reAmon Galgut’s breathtaking new novel traces the decline of a white family as South Africa emerged from apartheid. It all started in 1986, with the death of Rachel, a 40-year-old Jewish mother with three children on a small property outside of Pretoria. The drama of the novel revolves around a promise that her Afrikaner husband, Manie, made to her before his death, heard by their youngest daughter, Amor: that Manie would give their dark maid, Salome, the titles of the annex it occupies. Now that Rachel is dead, Mania has apparently forgotten and doesn’t care to be reminded. Neither did his fanatical family, who viewed Amor’s stubborn insistence that Salome own his house as the kind of talk that “now seems to have infected the whole country.”

Mania’s failure to keep his word falls like a curse as we follow his children through the decades. Four Sections, established at approximately 10-year intervals, from Botha to Zuma to the 1995 Rugby World Cup and the inauguration of Mbeki, each named after a family member who died; even once you understand the importance of section titles, Galgut takes your breath away with her willingness to bring her characters down in such a random fashion. Amor’s bulimic sister, Astrid, unfortunately married to twins, becomes a social climber who, attracted by the proximity of power, cheats on two husbands; their older brother, Anton, lives in the shadow of an unrecognized crime committed as a conscript teenager deployed against black protesters during the violence of the 1980s.

Galgut’s variable tone almost immediately hurts us when we are told, from someone whose sharp comment fails to land, that his disappointment is “palpable, like a little secret.” Its third-person storytelling weaves its way between characters, in the middle of a paragraph or even in the middle of a sentence, diving into the action to detail someone’s secret fears, or how many times (and what). a household’s toilet draws over a two-hour period. Lines of dialogue may appear next to each other, separated by slashes, as if there were more pressing questions. “You get the idea,” said the narrator, almost impatiently.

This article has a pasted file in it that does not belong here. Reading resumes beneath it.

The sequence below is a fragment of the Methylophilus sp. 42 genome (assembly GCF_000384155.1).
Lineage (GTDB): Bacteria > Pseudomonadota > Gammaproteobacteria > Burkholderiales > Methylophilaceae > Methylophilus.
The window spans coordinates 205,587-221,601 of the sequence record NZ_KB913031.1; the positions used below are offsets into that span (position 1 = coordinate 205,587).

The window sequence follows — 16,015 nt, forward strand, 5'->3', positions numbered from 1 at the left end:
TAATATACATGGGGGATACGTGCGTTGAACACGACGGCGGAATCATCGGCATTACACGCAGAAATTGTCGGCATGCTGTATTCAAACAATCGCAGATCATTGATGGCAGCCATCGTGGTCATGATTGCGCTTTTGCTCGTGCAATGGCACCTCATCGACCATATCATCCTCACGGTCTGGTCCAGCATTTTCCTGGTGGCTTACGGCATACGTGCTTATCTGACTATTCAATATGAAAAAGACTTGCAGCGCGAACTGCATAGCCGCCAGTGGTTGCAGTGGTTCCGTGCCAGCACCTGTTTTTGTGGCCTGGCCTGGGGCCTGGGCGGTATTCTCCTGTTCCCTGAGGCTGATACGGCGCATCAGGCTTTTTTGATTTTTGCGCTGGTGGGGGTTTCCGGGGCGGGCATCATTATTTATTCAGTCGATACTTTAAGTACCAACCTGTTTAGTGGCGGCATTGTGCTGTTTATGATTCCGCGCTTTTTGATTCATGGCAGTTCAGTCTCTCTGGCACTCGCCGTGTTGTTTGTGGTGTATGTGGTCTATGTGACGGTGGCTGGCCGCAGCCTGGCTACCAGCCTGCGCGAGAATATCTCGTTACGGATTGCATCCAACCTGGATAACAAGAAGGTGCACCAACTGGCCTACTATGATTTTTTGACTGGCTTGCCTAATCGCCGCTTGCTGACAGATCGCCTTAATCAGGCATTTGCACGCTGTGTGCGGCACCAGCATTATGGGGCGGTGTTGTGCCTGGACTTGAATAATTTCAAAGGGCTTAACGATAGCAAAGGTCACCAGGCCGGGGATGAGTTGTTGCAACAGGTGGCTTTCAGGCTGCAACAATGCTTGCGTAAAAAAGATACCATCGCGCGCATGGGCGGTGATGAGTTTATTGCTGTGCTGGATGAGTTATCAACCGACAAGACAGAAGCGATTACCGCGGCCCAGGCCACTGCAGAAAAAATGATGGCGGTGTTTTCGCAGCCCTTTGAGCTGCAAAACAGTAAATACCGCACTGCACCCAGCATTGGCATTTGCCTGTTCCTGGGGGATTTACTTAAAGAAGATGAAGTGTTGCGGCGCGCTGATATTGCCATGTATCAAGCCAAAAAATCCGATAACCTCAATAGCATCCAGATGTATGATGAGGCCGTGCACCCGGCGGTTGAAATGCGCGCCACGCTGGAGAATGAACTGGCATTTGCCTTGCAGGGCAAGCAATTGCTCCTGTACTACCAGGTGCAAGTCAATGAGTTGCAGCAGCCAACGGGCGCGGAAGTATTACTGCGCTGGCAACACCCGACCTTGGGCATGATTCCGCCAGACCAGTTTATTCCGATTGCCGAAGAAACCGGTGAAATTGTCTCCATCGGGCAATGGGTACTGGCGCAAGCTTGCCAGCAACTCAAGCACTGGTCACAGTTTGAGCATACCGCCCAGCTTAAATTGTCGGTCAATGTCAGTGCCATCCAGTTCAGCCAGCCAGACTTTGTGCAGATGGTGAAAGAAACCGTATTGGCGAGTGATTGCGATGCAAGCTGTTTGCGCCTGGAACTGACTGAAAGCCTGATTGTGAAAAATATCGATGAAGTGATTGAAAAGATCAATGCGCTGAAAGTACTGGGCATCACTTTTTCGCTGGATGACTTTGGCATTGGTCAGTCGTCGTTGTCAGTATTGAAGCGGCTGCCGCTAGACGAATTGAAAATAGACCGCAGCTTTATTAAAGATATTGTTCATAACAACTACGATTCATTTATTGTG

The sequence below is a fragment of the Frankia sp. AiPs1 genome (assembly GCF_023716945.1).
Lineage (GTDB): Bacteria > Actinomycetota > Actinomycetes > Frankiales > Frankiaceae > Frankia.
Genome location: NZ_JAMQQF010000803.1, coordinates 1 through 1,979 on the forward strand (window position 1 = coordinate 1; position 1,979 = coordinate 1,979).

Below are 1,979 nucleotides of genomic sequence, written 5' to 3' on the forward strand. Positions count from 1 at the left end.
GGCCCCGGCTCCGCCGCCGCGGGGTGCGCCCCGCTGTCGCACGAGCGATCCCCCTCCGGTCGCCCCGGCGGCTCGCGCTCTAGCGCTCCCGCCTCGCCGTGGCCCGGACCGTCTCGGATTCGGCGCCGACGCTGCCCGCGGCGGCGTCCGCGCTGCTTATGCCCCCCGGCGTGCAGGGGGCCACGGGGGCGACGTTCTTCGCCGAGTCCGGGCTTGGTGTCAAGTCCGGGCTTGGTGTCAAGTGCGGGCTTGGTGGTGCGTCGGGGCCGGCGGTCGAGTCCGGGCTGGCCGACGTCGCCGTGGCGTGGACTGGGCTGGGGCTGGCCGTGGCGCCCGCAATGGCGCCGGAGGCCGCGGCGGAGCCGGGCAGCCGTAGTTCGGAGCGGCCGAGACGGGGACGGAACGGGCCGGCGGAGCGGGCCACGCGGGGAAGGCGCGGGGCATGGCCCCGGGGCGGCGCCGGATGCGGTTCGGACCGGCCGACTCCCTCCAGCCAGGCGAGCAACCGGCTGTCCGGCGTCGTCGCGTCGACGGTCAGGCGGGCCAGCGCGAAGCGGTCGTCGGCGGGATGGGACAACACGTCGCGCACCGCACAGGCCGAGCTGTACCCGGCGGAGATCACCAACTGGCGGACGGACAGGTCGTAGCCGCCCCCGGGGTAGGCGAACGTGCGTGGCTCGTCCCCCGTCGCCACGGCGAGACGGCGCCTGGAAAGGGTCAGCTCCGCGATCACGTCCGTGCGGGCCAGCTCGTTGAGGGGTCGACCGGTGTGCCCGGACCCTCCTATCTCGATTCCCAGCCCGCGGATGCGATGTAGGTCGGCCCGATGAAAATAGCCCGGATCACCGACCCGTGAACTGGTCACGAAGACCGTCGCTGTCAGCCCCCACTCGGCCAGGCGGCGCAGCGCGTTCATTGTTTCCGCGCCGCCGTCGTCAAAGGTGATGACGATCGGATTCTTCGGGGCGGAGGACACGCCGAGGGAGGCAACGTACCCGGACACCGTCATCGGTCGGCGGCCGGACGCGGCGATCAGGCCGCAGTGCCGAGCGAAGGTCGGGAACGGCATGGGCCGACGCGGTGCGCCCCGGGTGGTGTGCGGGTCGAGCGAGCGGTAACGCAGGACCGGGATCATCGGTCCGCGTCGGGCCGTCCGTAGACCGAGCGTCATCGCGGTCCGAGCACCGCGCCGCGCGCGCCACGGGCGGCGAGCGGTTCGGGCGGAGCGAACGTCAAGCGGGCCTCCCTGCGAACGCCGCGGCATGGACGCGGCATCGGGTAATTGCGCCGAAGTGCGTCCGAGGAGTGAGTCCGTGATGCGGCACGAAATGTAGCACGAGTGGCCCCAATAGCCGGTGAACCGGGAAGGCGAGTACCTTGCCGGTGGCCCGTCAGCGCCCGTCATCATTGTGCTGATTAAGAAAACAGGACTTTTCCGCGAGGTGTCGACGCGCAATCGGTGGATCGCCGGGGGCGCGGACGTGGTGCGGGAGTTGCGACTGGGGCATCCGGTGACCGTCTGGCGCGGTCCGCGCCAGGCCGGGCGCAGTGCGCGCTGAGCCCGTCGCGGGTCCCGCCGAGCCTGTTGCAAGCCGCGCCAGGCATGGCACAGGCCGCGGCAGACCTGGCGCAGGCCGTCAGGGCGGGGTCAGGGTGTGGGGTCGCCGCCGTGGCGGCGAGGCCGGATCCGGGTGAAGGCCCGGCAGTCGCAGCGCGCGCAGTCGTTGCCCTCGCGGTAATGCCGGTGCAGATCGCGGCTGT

From Rachel’s ghost to the words of a mourning prayer trying to find her, there is little that is off limits to the narrator, who speaks to an implicit Afrikaner reader whose alleged biases are cited as an apology for accents from the book – at one point we’re told we haven’t heard much from Salomé because we didn’t feel like asking. As suggested, Galgut deploys all the tricks of the book; he is extremely attentive to emotional complexity, but is not above low blows. When Mania’s insufferable sister compares having to leave Rachel’s funeral early (because, excruciatingly, Amor has her first period during the service) to when her husband forgot to record the who-shot-JR ? episode of Dallas, you can almost see Galgut smiling at us next to him on his high perch.

Yet despite all its satirical tendencies, this is not a book that leaves you comfortable in your certainties, especially because Mania’s bad faith is not the only thing that undermines its promise. As the book begins, South African law means that Salome could not own the property even if Mania wanted to; and in the end, the reimagined idea of ​​state justice means that there is a prior historical claim to the land – in other words, Salome could get the house and still be evicted. The final pages dizzily highlight the smell of wish fulfillment in Amor’s stubborn quest for restitution: effect, but double.

The copy of the jacket calls The promise “Literary fiction at its best” – the slogan, it turns out, of the Booker Prize, for which Galgut has been twice shortlisted – for The good doctor and In a strange room. Yes, tips are a cup game, if for no other reason they tend to lower the odds of a book with independent judges, but I’ll say it anyway: don’t be surprised if Galgut does this better. year.

The promise by Damon Galgut is published by Chatto & Windus (£ 16.99). To support the Guardian order your copy on guardbookshop.com. Delivery charges may apply